Harry Potter and the Cursed Child by JK Rowling, Jack Thorne, and John Tiffany
It’s always been difficult being Harry Potter, and it isn’t much easier now that he is an overworked employee of the Ministry of Magic, a husband, and a father of three school-age children.
While Harry grapples with a past that refuses to stay where it belongs, his youngest son Albus must struggle with the weight of a family legacy he never wanted. As past and present fuse ominously, both father and son learn the uncomfortable truth: Sometimes, darkness comes from unexpected places.
— From the book jacket of Harry Potter and the Cursed Child
Normally, this is where I would give another brief synopsis of the plot before going into what I thought of the book. But I’m not. The book has only been out for 2 days, and there are a lot who still haven’t read it. So in order to #keepthesecrets, I’m not going to recap.
Honestly, I wasn’t even sure if I wanted to do a review for this one, especially one so soon after the book’s release. I didn’t want to give anything away within my review. But I feel like I should. I devoured this book within a day. (Even though it’s a hefty hardcover, it’s pretty easy to do. There’s not a lot on each page.) This is a book we’ve all waited for, and what kind of blogger and Harry Potter fan would I be to not share my thoughts on it. So I’ll just do a very brief, no spoilers, reaction post for now and possibly revisit the idea of a full review later.
The bookstore I work at threw a Countdown to Midnight Release party, so I was able to get my hands on it after everyone got through the line. I spent the whole next day curled up in bed reading it. Here’s all of my reactions, in the only way I knew how to post them–Supernatural style.
Holding my copy after the Midnight Release
Opening the first page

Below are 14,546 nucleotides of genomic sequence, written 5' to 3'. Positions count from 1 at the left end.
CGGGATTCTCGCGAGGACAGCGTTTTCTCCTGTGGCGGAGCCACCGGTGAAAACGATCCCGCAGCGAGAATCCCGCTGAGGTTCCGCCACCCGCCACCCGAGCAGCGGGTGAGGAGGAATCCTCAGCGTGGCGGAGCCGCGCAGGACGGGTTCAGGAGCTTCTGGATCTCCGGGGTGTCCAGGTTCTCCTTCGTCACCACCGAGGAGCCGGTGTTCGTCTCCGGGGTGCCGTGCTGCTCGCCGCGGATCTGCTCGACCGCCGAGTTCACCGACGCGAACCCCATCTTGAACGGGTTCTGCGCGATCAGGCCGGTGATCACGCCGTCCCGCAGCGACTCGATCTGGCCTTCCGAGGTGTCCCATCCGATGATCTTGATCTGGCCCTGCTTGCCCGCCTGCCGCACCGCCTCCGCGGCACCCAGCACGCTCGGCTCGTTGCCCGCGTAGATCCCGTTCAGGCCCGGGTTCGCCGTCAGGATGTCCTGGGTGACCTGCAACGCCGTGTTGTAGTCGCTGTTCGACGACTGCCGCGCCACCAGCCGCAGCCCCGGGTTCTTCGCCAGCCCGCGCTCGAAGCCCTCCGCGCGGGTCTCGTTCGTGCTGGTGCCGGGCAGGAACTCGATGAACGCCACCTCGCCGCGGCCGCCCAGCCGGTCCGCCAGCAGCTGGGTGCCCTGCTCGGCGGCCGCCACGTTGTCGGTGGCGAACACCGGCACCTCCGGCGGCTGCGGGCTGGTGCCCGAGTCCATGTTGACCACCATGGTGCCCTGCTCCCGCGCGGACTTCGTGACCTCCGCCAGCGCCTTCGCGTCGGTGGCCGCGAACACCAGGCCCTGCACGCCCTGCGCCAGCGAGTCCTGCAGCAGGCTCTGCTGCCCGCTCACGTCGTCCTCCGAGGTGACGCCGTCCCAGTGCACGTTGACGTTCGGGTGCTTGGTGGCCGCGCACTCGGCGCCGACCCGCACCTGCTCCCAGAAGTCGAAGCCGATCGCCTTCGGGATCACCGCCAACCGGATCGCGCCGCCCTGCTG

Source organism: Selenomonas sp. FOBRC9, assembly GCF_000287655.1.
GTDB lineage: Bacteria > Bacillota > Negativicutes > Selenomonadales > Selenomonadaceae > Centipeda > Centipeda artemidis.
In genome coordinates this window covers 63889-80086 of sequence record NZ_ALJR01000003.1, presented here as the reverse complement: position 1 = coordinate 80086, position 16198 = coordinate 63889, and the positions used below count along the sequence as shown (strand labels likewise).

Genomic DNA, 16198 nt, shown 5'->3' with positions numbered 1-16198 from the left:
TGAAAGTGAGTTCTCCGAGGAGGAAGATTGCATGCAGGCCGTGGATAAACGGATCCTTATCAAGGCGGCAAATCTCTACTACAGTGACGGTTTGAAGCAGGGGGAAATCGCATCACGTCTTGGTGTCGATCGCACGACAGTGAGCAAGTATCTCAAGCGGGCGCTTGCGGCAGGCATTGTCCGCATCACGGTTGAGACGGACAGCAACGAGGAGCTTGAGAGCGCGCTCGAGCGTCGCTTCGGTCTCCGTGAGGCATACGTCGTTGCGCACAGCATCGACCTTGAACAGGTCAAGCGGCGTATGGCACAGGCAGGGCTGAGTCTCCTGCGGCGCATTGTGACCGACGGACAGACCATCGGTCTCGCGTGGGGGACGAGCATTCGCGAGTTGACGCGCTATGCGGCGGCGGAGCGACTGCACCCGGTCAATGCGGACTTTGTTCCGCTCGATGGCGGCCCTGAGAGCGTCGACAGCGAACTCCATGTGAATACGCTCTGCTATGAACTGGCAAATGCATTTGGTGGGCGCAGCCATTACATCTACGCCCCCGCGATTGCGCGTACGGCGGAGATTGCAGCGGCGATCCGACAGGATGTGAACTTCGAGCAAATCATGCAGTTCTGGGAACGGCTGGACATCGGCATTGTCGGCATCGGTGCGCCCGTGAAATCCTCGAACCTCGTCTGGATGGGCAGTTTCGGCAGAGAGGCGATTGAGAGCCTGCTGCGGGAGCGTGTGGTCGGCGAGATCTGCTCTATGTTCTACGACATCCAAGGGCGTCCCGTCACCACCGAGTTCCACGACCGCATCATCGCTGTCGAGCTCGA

Act II (A constant revolving door of 3 reactions)
with one final thought before Act III
My final thought on the book
As it’s written in script form, it is a story that is obviously meant to be seen. As I read through, I kept imaging what the stage would look like. The lights and sounds. The set and costumes. I’ll probably never get to experience it live on a real stage, but I hope that someday I’m at least able to see a recorded performance of it to get the effect. As simple dialogue and stage directions, you don’t get the full scope of the characters. It’s one thing to read the words on a page, but to see it come to life through the nuances of body language, facial expressions, vocal rhythm and tone is a whole different experience, and one that I hope I get to witness eventually.
All in all, I liked the story very much. It was interesting to see a different side to the characters we’ve all loved for so long. It still retains its humor and wittiness along with its anger, pain, and loss. There’s action and adventure. And above all, there’s hope. But to read it in a format it’s not meant for… it loses just a little bit of its magic. But only a little.
Harry Potter and the Cursed Child by J.K. Rowling, Jack Thorne, and John Tiffany
Format: Hardcover – List Price: $29.99
Buy yours at: Barnes & Noble, Amazon, Book Depository, Nook, and Kindle